Now with social media, if you make a mistake, you're picked apart for it. Even if you don't make a mistake, you're constantly presenting yourself and your work to be picked apart by the masses. I don't miss the pace and stress of it. Now I have a different kind of stress, but it's like the kind of stress that I want at this point in my life and career. I don't really want to be blogging all day, every day.
How has the digital landscape changed since you started?
I think that what we're seeing now is like what I was talking about earlier, which is distributing content on platforms versus on your site, and that is something that the publishing industry is wrestling with. We all have to figure out how to adapt. But a lot of people are reading news on Apple News, on Facebook instant articles, on Snapchat Discover, so that's a huge adjustment. Then you have to really think about the platform that people are going to be consuming on and optimizing your stories and your videos toward that platform.
I am really honored by all of those things; I'm so flattered anytime anybody wants to feature me or reaches out about anything. I have to say, my mom and my husband get really excited by those things and for me, while I get excited about them, it's not like I feel like I've "made it." I don't feel like I've made it at all! I feel like I could be doing so much more, and be so much better at what I'm doing.
Those things are all so incredibly nice, but it doesn't change how I approach my work. I'm not phoning it in, I'm working really hard. I just don't think that you can ever rest on your laurels, especially in media right now. Your work is never done.
What advice would you give somebody looking to follow your career path?
It's really cliché, but I would say you have to work really, really hard. You have to work your ass off. This is not an easy business. The people who make it work really, really hard; the people that make it to the level that I'm at work beyond hard.
The other thing I would say is that opportunities will not fall into your lap. If you are starting out, you can't expect an editor to just reach out to you and be like, "Will you do this job for me?" or, "Will you interview Miley Cyrus for me?" That does not happen. My book deal didn't fall into my lap. It took me a long time to get anyone interested in publishing the book I wanted to write. I'm doing a second book, and it's not like that's falling into my lap, either. It's not like someone is like, "Will you please write a fucking book?"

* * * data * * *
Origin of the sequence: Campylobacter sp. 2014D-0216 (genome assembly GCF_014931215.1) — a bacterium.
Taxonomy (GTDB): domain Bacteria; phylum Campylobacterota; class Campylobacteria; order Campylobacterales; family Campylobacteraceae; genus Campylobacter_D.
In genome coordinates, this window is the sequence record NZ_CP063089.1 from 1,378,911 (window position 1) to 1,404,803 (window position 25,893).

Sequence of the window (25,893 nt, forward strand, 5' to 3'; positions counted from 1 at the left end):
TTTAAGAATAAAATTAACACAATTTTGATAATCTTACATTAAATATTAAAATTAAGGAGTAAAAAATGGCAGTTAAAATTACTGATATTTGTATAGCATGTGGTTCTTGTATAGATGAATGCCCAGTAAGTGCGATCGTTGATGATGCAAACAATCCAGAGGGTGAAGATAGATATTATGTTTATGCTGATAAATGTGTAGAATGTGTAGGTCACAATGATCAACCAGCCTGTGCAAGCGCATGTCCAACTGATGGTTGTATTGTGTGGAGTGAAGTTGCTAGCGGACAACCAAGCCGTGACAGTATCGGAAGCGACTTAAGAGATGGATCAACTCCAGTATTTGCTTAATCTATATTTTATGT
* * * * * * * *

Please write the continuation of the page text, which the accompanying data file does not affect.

You can't just expect that things are going to happen to you; you have to make them happen.
What do you look for in the people you hire?
I look for people who, like me, are kind of animals. They will work really hard and they are unrelenting in doing the job and making everything as good as it can possibly be. I also look for people who want to work at Cosmo and who have a connection to the brand. I have to say, the people who work here are not working here for their vanity. People who work at Cosmo [do so] because they believe in something. They believe in feminism. They believe in making amazing content for young women. You can tell when you're talking to people right away if they feel that connection to Cosmo and to the audience and if they don't.
What are you doing at Cosmo that makes you the most proud?
One is the journalism that we do on a daily basis, especially around politics. Lori Fradkin, who is our executive editor, oversees all of our political coverage and does a fantastic job. We have done some great pieces that have gotten a lot of pick up. Our interview with Ivanka Trump last year was huge; we also did a piece about Kellyanne Conway that made major news. I'm really proud of stories like that.
We are doing a lot of reporting now around healthcare and how it affects our audience of young women. We have some pieces coming up that I'm really excited about that I think are great and powerful. We have had a video team here for almost a year, and we are trying to do the things that we tried to do with our content a long time ago: Increase the number of videos that we're making, start to do feature things in addition to the shorter, lighter videos. Working on that has been exciting.
When do you think you'll feel like you've made it?
I don't think that'll ever happen. I feel like I'll always feel like there is something else to do.
Update, 8/14/2017, 10:15 a.m.: This post has been updated to note that Odell tripled Cosmopolitan's digital traffic, not doubled as was originally referenced.